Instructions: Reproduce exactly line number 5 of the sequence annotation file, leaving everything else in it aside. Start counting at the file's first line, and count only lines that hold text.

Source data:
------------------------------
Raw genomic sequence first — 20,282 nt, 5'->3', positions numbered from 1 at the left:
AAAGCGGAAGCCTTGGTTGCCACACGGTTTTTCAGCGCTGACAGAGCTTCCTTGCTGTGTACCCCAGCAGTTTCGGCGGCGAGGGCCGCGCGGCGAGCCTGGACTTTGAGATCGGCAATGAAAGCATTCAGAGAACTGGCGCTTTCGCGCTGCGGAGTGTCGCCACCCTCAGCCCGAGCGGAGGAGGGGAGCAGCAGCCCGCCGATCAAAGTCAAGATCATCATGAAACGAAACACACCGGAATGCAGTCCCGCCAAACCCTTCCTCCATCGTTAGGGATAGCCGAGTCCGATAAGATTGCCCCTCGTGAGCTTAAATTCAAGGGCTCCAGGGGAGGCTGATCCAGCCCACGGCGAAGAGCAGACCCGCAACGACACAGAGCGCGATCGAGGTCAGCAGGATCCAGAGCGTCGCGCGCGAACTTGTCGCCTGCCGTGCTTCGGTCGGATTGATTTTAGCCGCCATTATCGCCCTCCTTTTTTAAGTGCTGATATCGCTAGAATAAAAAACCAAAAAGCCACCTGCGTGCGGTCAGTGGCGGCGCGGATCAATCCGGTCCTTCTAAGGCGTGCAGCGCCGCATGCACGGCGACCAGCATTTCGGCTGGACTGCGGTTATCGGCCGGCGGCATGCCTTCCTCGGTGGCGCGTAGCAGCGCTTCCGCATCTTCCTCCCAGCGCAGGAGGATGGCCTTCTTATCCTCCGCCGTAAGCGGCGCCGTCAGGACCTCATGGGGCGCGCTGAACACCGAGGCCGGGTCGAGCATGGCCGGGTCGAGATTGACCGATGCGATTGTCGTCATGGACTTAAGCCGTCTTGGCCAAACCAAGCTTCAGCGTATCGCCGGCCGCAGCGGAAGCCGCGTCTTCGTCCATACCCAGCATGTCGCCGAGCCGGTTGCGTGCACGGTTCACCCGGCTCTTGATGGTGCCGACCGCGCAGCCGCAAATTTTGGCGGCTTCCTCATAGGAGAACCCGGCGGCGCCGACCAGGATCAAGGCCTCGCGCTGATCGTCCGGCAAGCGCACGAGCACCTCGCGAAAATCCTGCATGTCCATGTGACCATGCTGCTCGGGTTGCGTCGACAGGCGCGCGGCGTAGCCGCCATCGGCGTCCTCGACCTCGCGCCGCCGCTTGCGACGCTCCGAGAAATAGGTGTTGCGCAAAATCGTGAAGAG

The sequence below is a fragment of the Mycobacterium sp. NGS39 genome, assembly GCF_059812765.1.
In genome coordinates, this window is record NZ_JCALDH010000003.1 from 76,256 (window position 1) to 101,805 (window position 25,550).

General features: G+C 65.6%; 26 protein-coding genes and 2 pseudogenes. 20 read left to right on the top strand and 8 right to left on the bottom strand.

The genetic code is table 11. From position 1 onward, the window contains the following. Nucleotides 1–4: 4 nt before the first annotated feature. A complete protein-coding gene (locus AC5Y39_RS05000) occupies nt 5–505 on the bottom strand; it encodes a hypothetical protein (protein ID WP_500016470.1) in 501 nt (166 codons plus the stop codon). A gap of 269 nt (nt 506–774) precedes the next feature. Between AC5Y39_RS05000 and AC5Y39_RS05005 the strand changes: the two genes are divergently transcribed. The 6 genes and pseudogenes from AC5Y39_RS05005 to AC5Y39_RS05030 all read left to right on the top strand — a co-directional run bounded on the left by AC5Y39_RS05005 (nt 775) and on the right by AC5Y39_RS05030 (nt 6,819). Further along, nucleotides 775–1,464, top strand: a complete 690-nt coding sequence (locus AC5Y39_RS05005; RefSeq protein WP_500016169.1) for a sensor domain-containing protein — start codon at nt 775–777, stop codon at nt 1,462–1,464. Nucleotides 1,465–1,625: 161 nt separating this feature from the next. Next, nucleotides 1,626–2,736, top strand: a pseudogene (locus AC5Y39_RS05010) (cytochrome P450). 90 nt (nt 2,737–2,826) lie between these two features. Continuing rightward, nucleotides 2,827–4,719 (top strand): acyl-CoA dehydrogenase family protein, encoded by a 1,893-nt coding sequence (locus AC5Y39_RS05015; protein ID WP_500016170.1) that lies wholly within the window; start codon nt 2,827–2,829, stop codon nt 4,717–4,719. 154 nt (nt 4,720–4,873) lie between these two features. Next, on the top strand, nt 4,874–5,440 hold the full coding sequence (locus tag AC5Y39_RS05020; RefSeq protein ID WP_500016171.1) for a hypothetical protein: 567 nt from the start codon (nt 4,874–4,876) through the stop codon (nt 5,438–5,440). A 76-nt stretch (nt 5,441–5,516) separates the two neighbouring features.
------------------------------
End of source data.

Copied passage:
General features: G+C 65.6%; 26 protein-coding genes and 2 pseudogenes. 20 read left to right on the top strand and 8 right to left on the bottom strand.